Flash Fiction Challenge 2020: December

Well, the time has come at last for the final  2020 Flash Fiction Challenge. I really enjoyed being the curator during this really heckin’ heck of a year. Thanks a billion to all who participated.

Exciting news! Author Jeffrey Ricker will be the curator for 2021. I know he’ll do a great job. Please follow him on his website and on Twitter. (And look up his latest work, The Final Decree!)

Here’s the video of me choosing the cards for December’s challenge!

Closed captions are up. A transcript is also available after the author bio of this blog post.

You have until Monday December 14 ( 2-3 p.m. EST) to submit your stories. Please add a link to your stories in the comments section of this post. And if you’re done sooner, you can comment sooner!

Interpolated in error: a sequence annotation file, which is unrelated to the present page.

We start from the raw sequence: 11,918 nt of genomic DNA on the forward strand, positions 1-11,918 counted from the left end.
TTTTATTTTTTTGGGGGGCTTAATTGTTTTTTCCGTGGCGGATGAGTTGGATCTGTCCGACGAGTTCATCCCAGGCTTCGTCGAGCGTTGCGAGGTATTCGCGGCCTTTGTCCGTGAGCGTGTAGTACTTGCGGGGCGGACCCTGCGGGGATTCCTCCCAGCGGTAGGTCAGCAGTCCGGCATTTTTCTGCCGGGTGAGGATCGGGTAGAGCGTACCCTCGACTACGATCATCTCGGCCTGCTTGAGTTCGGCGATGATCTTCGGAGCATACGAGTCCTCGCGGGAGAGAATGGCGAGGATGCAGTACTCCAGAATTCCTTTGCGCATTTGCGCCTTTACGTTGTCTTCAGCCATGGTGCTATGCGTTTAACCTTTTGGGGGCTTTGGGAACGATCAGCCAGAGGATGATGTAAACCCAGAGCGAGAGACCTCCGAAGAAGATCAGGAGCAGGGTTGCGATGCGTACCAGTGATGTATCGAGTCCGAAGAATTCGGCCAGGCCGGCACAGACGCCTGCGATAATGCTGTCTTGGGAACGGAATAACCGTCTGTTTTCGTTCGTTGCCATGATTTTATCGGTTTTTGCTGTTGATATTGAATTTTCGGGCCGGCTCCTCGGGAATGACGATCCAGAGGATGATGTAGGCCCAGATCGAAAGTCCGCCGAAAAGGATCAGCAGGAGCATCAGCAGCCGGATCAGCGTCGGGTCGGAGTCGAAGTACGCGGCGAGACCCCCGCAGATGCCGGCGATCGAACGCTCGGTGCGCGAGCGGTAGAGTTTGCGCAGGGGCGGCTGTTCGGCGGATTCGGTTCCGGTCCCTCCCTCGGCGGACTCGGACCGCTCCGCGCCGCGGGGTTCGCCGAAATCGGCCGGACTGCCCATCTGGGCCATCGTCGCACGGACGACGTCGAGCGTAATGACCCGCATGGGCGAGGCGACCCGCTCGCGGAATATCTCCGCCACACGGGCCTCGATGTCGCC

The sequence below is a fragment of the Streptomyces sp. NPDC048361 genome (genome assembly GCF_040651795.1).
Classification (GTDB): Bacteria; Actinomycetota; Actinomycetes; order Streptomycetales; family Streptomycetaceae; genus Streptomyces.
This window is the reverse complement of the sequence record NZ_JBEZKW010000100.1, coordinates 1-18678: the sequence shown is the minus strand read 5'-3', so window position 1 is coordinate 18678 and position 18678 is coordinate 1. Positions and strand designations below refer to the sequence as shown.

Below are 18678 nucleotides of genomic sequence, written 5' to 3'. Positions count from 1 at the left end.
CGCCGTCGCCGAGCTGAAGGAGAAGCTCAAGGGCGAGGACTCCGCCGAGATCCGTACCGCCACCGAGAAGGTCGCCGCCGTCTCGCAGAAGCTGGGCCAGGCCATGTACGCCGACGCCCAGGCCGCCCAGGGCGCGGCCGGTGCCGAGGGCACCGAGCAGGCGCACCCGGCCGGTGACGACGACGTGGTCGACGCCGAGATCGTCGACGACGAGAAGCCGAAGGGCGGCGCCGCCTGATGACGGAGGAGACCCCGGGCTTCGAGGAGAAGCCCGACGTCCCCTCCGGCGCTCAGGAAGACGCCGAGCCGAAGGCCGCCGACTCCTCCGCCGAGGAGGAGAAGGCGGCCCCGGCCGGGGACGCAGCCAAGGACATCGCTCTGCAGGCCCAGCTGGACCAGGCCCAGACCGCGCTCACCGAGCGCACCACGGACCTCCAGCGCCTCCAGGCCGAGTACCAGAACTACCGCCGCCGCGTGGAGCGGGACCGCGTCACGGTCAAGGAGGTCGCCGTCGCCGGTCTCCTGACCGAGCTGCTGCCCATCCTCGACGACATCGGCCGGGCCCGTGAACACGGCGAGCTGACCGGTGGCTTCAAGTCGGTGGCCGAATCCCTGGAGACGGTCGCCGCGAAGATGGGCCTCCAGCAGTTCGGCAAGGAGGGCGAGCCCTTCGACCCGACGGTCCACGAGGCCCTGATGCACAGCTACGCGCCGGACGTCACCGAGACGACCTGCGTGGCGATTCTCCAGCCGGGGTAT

I’ll write a summary post later on to highlight the stories that have come in.

Good luck!


Cait Gordon Headshot

Cait Gordon is a disability advocate who wants everyone to be wise and think of others as we battle COVID-19!

She’s also the author of Life in the ’Cosm and The Stealth Lovers. When Cait’s not writing, she’s editing manuscripts and running The Spoonie Authors Network, a blog whose contributors manage disabilities and/or chronic conditions. She also teamed up with Kohenet Talia C. Johnson to co-edit the Nothing Without Us anthology (a 2020 Prix Aurora Award finalist for Best Related Work) in an attempt to take over the world.


Video Transcription:

It’s time for December’s Flash Fiction Draw, hosted by author Cait Gordon.